What Rafsanjani's Death Really Means for Iran
By James Hess, Ph.D.
Faculty Director and Associate Professor of Intelligence Studies at American Military University
On January 8, 2017, former Iranian President Akbar Hashemi Rafsanjani died at age 82 from a heart attack. Rafsanjani served as president of Iran from 1989 to 1997. He also attempted to run again in 2005, but the ruling clerics in Qom supported hardliner Mahmoud Ahmadinejad instead.
Rafsanjani was a moderate who supported more secular forms of government and even wanted closer relations with the West. This is important because Iran’s legal framework is defined by a form of Islamic jurisprudence.
Since its revolution in 1979, Iran has followed the teachings of the sixth imam, Jafar al-Sadiq, also known as Ja’fari jurisprudence, per the Shi’a faith. Ja’fari jurisprudence, which is the largest by far of all schools of doctrine for Shi’a Muslims, believes in the teachings of the original 12 Imams.
Shi’a Imamate and Religious Leaders Control Iranian Law
These teachings, known as the imamate, are deemed infallible. Iran’s religious leaders in Qom are the interpreters and jurists of the imamate, and therefore they are the real power in Iran. The Grand Ayatollah, who leads the “Assembly of Experts” jurists, is Ali Khamenei.
The powers of the president of Iran come from the interpretations of the assembly, which enforce imamate doctrine. While he was president, Rafsanjani acknowledged the role of the imamate and frequently mentioned that all power derives from the assembly.
However, Rafsanjani also pointed to the teaching of consensus, which is another defining element of Ja’fari jurisprudence along with the Qur’an, Hadiths and interpretations of the imamate. Rafsanjani appointed councils to elicit the opinion of the people, which he argued is inherent in the doctrine of the imamate. Rafsanjani’s arguments appear in R. Scott Appleby’s Spokesmen for the Despised: Fundamentalist Leaders of the Middle East.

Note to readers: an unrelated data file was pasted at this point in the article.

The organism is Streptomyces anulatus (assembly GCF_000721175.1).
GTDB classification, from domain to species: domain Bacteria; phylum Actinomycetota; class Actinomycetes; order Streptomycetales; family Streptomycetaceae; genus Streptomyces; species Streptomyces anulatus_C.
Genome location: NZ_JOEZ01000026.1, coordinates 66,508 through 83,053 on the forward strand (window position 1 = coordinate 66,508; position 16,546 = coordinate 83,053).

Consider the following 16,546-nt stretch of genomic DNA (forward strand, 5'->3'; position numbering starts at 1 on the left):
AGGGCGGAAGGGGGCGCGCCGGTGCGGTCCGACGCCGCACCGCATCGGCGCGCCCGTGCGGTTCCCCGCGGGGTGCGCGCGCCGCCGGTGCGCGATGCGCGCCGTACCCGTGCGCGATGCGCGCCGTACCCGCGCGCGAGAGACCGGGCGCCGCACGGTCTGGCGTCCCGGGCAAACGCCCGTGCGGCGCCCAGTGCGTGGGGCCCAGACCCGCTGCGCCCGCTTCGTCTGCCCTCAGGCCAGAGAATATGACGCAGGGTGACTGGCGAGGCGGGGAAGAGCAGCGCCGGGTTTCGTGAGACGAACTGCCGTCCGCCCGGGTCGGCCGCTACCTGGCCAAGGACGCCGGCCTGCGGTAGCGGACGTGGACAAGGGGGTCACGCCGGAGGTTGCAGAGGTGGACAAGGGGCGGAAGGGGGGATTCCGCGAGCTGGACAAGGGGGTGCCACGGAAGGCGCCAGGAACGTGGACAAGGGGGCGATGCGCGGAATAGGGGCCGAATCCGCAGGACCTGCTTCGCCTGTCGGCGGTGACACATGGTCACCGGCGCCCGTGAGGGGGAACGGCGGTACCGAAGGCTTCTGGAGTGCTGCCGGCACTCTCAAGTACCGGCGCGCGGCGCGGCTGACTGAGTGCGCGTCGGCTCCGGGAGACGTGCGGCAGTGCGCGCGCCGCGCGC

Iran lost a powerful voice last week. That voice supported the religious institutions of the Shi’a faith, but also challenged the absolute authority of the clerics in Qom.
Iran’s current president, Hassan Rouhani, has followed in some of Rafsanjani’s footsteps. His policies have tested Qom’s authority.
One thing is certain: If the religious leaders in Qom are able to rein in voices of reform, Iran could interpret the teachings of the imamate without challenge. That will not help the U.S. and the West deal with Iran.
About the Author
Dr. James Hess received his Ph.D. from Louisiana State University, where he studied improving analytical methodologies in counterinsurgency and counter-terrorism environments. He is currently studying the relationship between Islamic jurisprudence and terrorism as an International Relations Research Fellow with the University of Arizona’s Center for Middle Eastern Studies.
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